I forgot my mouse at work

I love my mouse. Unlike other self-respecting hackers, I use mine a lot. My first computer ran Windows and I also used to game, so that’s a given. It’s a Logitech G500. I’ve used Logitech since forever and couldn’t see myself using a different brand.
My mouse looks like this
But today, I forgot it at work.

The mini-panic set in when I opened my backpack. It was already almost 10PM, quite late for me to bother coming back to work to retrieve it. I would have to do without my mouse for tonight.

Of course, this is not the first time I’ve done any computing without it. I’ve often used my laptop with the trackpad whenever I was outside, or perhaps when I felt like working on the sofa. But today was different. Old habits die hard, and my mouse was supposed to be here with me, aiding me on mundane tasks like switching Chrome tabs or moving between programs. It literally feels as if I had a disability, like I was missing an arm. I had become so used to this little gadget and never noticed how much I depended on it.

When was the last time you felt like this? A device that you were so dependent upon that you could feel like a part of you is missing along with it.

I didn’t think much of it, and continued to turn the computer on. I told myself I could last 1 night without my mechanical companion. I expected it to only be a short use before bed kinda thing, you know?

I got a lot more things done than any other nights, in a short 2 hours period. I did a lot of coding, wrote emails, and write this blog post.

Could it be just a coincidence? Or was it the lack of mobility and convenience caused me to just focus (finally) on what’s important at hand?

I felt a little like a blind man rapidly improving his other senses. I focus more on what I write, I don’t fiddle around to other programs as much because it’s a PITA (for me) to do so. I got lazy, and ironically, that helped me to produce more.

Perhaps my own reliance on gadgets have been holding me back all along.

The rise of the (shitty) landing pages

This post is dedicated to entrepreneurs, founders or anyone out there who are using landing pages while they work on their new startups and projects.

With the rise of Launch Rock, a service that helps people quickly create simple landing pages, I feel landing pages are being misused.

Landing pages collect email addresses, but their purpose is not to collect as many as possible. Remember the lean startup approach? Lean startups use landing pages to test if people want their products or services. And to do that, you’ll want to clearly describe it to people. A 1-sentence description is not going to cut it.

What’s that, you’re building something already on the market, so customers would easily understand if you’d just make a reference? Well, if it’s already on the market, then why should we  care, let alone give up our email? Why not just go use a working product out there instead of waiting for you? And we’ll do just that, thank you very much.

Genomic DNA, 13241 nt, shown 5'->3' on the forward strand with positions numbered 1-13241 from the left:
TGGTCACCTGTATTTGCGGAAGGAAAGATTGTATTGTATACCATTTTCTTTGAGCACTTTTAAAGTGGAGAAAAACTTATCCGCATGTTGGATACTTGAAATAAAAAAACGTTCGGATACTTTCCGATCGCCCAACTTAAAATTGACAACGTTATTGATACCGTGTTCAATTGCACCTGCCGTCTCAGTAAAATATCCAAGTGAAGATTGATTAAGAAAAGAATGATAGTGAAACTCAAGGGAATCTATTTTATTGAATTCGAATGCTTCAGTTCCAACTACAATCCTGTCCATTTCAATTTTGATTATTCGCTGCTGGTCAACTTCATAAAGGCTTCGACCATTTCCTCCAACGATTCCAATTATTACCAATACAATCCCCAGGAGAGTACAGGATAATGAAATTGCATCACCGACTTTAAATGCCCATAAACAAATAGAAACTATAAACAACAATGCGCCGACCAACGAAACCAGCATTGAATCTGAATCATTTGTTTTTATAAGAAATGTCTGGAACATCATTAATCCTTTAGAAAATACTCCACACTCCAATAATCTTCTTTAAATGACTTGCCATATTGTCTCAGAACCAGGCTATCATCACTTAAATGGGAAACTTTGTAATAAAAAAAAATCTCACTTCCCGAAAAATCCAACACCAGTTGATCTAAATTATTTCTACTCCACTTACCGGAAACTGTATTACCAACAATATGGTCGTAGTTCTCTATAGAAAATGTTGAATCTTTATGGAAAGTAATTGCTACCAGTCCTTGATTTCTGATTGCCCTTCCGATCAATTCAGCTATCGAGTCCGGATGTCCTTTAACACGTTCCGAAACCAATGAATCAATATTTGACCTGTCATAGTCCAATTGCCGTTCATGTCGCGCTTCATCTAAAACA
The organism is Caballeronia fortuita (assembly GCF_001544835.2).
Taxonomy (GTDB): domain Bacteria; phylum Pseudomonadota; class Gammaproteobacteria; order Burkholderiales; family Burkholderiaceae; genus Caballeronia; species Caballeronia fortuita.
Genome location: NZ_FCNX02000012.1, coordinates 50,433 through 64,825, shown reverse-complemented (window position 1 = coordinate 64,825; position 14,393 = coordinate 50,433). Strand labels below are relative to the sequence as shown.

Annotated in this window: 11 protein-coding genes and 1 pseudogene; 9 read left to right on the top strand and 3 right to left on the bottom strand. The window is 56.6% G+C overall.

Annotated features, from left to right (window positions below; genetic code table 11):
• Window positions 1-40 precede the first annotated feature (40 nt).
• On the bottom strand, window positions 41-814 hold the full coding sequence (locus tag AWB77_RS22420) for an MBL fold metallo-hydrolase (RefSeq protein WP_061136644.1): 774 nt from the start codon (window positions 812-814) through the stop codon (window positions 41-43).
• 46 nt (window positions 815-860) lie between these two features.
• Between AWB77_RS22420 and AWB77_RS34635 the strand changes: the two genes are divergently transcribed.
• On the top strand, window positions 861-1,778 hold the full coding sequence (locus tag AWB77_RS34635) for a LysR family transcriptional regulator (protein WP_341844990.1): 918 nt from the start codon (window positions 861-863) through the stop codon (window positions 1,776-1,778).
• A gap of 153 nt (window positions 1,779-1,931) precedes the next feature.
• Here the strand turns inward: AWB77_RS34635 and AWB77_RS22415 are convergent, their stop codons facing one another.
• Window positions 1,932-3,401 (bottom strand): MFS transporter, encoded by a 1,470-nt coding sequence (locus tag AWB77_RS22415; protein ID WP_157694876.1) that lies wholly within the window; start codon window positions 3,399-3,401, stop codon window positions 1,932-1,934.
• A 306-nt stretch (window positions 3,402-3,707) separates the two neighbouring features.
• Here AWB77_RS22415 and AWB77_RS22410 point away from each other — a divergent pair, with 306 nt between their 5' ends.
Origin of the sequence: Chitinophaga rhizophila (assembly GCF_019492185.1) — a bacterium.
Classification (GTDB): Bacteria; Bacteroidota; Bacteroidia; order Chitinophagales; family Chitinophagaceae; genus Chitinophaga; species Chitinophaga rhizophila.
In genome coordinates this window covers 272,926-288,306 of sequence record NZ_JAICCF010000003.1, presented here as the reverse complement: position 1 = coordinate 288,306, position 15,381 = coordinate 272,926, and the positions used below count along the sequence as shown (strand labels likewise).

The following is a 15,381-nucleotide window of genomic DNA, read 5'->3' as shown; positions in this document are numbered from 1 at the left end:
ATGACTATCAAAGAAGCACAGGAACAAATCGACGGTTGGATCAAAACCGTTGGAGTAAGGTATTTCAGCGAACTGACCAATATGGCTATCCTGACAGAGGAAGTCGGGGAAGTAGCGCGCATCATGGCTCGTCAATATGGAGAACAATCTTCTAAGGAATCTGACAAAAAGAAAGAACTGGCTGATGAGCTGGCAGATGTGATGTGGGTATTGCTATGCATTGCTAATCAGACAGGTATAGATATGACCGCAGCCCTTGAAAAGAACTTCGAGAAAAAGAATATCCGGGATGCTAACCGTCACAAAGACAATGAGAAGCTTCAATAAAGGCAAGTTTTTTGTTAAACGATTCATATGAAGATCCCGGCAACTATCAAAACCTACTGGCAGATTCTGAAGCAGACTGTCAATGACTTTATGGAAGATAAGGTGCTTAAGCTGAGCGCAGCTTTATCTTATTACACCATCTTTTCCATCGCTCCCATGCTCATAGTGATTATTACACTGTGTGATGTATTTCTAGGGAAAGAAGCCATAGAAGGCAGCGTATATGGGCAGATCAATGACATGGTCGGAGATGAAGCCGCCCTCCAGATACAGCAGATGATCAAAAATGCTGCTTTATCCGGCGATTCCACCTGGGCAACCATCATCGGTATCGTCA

Who the hell are you anyway? What’s your background? Why are you working on this thing? That’d tell me a lot whether I want to trust this “company”. Why are so many companies hide behind the screen anyway? The way to earn our trust is to be personal. If you’re really serious, tell us who you are and why you’re so passionate about the field you’re in. At the end of the day, we all want you to treat us like a person, not just another row in the database.

While I’m at it, please please stop getting us to share your links to gain “priority access”. Hey, I confess to you right now that I was guilty of this. I’ve done it before with landing pages while following the social-media-facebook-twitter-google-plus-and-a-million-other-social-networks-out-there SHARING fad. What I didn’t tell you is that since our list was small enough, everyone got “priority access” when we launched anyway. I couldn’t deliver on our promise, and it haunts me.

I’m not saying you shouldn’t get people to talk about your product. But ask for permission nicely, appear humble and tell them that they should share only if they like what they’ve read so far. Once again, be HUMAN.

Now that I’m done venting my frustrations about “social media”, let me turn my attention to those landing pages that tell people absolutely nothing, in an attempt to look mysterious and cool to gain attention (and email addresses).

As I’ve talked about previously, the purpose of the landing pages is to test and learn whether you’re building things people want. Let’s say people bought into the hype and give up their email addresses without knowing what you’re trying to build. So you build and launch your product, people realize they don’t like it, and it fails spectacularly, because the number of email addresses you got told you nothing about how useful the product will be to users.

Relying on baseless hype to launch your product, you risk losing months of development time building the wrong thing. You need to focus on the right thing, the end goal, whether your product will succeed, not on the current buzz of your product.

All this sounds a lot harder than just putting up a page with a 1 sentence description, a nice background and an email address field, doesn’t it? Well, yes and no. First, it’s never supposed to be easy work in the first place. You gotta mind the copywriting, you gotta think and tell people about what makes you tick, and then you gotta pitch your vision of the actual product. But you know what, it’s also not that bad. You can afford to lose the superficiality. Lose the useless background image. Don’t waste time on compressing everything into 1 sentence. Be detailed instead. It’s a myth that people don’t read long copy. Of course they do, just make every sentence on that page useful to them.